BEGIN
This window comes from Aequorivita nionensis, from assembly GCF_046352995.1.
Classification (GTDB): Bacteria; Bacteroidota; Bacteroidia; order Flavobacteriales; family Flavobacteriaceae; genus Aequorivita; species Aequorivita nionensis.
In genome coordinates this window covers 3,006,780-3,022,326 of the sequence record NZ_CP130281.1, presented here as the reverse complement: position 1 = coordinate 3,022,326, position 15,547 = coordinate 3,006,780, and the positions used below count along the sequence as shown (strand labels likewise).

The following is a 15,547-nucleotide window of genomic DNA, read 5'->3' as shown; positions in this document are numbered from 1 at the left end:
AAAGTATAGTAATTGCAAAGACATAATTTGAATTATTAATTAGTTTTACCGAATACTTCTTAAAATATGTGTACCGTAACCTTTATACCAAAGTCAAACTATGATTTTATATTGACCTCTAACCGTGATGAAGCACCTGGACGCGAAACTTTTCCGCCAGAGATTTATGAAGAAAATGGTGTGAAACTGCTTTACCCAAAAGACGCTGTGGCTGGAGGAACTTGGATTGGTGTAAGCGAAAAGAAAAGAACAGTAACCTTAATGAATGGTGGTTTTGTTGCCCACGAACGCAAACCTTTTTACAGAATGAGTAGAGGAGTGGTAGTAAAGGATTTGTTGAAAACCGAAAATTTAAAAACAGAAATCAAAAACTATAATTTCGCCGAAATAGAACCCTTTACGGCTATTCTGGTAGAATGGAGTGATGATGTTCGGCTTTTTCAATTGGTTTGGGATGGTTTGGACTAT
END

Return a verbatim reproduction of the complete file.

This window comes from Aequorivita nionensis, from assembly GCF_046352995.1.
Classification (GTDB): Bacteria; Bacteroidota; Bacteroidia; order Flavobacteriales; family Flavobacteriaceae; genus Aequorivita; species Aequorivita nionensis.
In genome coordinates this window covers 3,006,780-3,022,326 of the sequence record NZ_CP130281.1, presented here as the reverse complement: position 1 = coordinate 3,022,326, position 15,547 = coordinate 3,006,780, and the positions used below count along the sequence as shown (strand labels likewise).

The following is a 15,547-nucleotide window of genomic DNA, read 5'->3' as shown; positions in this document are numbered from 1 at the left end:
AAAGTATAGTAATTGCAAAGACATAATTTGAATTATTAATTAGTTTTACCGAATACTTCTTAAAATATGTGTACCGTAACCTTTATACCAAAGTCAAACTATGATTTTATATTGACCTCTAACCGTGATGAAGCACCTGGACGCGAAACTTTTCCGCCAGAGATTTATGAAGAAAATGGTGTGAAACTGCTTTACCCAAAAGACGCTGTGGCTGGAGGAACTTGGATTGGTGTAAGCGAAAAGAAAAGAACAGTAACCTTAATGAATGGTGGTTTTGTTGCCCACGAACGCAAACCTTTTTACAGAATGAGTAGAGGAGTGGTAGTAAAGGATTTGTTGAAAACCGAAAATTTAAAAACAGAAATCAAAAACTATAATTTCGCCGAAATAGAACCCTTTACGGCTATTCTGGTAGAATGGAGTGATGATGTTCGGCTTTTTCAATTGGTTTGGGATGGTTTGGACTAT